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First Ride: 2002 Triumph Speed Four

Picture the scene if you will. It's 2006, we're in the middle of a recession and another Government still ignores the benefits of motorcycles to the detriment of UK road users everywhere.




Meanwhile, insurance premiums have soared for sportsbikes and Cliff Richard hits number one with a cover of Smack My Bitch Up. Scary. But it could happen and at the morning roll call of motorcycling in this apocalyptic horror, naked middleweights like the new Speed Four could be our saviours. Fun, on road, furious on track, but without the associated and inflated costs.

In all honesty, initially I thought the Speed Four looked like something Ainsley Harriot had made on Ready Steady Cook with tripe. And this was despite my unreserved love for the Speed Triple. But, in the sun-kissed pitlane at Cartagena, that beam frame doesn't seem so out of place and the whole thing looks good.

Picture the scene if you will. It's 2006, we're in the middle of a recession and another Government still ignores the benefits of motorcycles to the detriment of UK road users everywhere.

Cartagena is a twisty little track and just the place to show up a bike's handling and by golly is this bike handy. Believe it. This bike will run rings around the likes of the Hornet, Fazer and the SV650 on the track and could even fry some bigger fish. The reason is the chassis - there's nothing but good old TT600 stuff beneath your cheeks, and for all the TT's foibles one thing it always did well was handle. So all this means you've got a top supersports chassis and fully adjustable suspension. That last comment does it. Naked middleweights are normally budget with a capital B. This one ain't. That's why you get fully adjustable suspenders, where the competition are built down to a price. AS standard, things were a little too soft on the road for me. More resistance up front helped, while on track the firmer base settings were beefed up further for my extra poundage. Once I'd done this, the bike started to show what it was really capable of. You could really stuff it into the braking zone hard which helps, as Cartagena's alluring curves sucker you into a sticky situation quicker than two bottles of wine and your best mate's missus. The brakes - coming as they do straight from the TT - are among the best I've ever used. On the downside, if you did need to brake mid-corner, you could only give the gentlest of brushes on the lever or the pads would bite those twin 310mm discs just a bit too hard and the whole bike would pick itself up, better to try and use the surfeit of handling to get round. The fact that you're on a 600 - and an excellent handling one at that - meant you could take real liberties on the track without a twitch from the Bridgestone 010s.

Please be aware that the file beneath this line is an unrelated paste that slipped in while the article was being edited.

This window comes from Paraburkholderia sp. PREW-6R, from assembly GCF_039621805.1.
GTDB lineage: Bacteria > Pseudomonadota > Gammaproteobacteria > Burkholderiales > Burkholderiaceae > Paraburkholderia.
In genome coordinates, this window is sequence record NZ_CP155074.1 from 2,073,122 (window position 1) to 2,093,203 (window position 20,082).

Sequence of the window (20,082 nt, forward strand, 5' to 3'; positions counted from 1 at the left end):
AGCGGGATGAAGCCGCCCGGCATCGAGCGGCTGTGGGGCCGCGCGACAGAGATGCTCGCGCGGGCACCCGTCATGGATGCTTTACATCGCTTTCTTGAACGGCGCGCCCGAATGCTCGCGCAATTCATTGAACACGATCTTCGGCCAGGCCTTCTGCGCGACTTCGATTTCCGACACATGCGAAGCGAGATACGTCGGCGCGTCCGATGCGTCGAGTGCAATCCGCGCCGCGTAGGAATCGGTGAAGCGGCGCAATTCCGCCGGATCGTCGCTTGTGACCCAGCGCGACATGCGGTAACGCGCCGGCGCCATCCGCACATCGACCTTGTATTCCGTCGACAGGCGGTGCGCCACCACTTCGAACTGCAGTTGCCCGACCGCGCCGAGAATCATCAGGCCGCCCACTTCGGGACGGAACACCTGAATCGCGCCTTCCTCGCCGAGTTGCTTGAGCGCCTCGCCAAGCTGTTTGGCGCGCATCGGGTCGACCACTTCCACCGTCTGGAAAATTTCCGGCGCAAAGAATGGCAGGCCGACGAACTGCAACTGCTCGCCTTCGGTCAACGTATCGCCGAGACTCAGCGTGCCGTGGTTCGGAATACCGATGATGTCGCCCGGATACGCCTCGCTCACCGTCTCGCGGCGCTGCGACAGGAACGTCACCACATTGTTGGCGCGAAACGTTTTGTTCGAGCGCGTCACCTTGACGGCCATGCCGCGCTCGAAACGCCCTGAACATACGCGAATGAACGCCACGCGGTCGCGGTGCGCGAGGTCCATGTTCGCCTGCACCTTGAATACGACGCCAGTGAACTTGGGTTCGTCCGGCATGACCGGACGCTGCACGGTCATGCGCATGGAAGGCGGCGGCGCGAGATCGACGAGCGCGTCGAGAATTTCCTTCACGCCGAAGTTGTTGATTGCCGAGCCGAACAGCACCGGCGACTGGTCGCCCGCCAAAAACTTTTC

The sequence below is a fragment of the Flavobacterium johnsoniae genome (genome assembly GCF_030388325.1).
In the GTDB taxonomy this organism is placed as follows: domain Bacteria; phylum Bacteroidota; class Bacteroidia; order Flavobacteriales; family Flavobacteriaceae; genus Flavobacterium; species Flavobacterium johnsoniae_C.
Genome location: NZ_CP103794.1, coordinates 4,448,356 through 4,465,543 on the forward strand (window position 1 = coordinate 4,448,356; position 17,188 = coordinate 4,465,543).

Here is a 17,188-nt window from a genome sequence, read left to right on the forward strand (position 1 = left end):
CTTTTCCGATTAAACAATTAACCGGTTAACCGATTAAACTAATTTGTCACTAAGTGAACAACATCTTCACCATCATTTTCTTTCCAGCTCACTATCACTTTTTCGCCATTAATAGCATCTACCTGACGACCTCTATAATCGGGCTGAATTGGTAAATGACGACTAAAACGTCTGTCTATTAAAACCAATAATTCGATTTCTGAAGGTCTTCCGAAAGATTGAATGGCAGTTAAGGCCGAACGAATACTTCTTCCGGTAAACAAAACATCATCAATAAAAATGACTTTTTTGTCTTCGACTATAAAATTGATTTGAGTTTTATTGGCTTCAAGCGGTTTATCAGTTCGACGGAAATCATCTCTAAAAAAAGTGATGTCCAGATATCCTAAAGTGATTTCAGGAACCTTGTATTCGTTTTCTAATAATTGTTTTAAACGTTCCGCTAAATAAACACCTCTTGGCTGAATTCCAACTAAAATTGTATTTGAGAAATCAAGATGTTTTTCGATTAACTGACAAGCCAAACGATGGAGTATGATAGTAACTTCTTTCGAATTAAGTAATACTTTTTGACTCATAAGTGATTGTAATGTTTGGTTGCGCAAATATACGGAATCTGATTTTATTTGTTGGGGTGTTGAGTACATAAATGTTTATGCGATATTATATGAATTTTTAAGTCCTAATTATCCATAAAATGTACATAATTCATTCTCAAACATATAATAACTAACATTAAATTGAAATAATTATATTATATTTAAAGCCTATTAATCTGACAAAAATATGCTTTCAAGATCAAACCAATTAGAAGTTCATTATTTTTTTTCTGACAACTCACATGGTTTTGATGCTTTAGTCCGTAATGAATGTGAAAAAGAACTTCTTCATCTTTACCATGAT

Plenty of folks have said bad things about the old TT600 motor, but last month Niall Mack rated the 2002 incarnation as a great improvement and the Speed Four lump is a tad better still. It has all the changes the 2002 TT has, including new pistons, cylinder liners, new cams with revised timing as well as tweaks to the electronic fuel injection, as well as shortened air-ducts up front, poking through the frame which have been tailored to boost the motor's midrange.

Whacking through the gears (same gearing as the TT) you spend less time chasing the dragon, which normally hides from around ten grand and above in the TT. In the Speed Four, you can actually use the motor from around 4,000rpm. Even in top you could trickle around about in the bottom end of 2-3,000 and there was still noticeable pick-up to be had from the motor. So all in all, you've something more flexible than the TT.

The irony is that by taking the fairing off the TT600, detuning the motor a bit and putting different bars on it, Triumph have made a much better bike than the one they started with.

And while the Speed Four is most definitely more capable, more powerful, better spec and probably a bit more fun than a Fazer 6 et al, is it a whole grand better? Only the future will tell.

VERDICT

Triumph's best 600 yet.

This is a better bike than a TT600 and deserving of success. Nice one Triumph.

SPECS


TYPE - STREETBIKE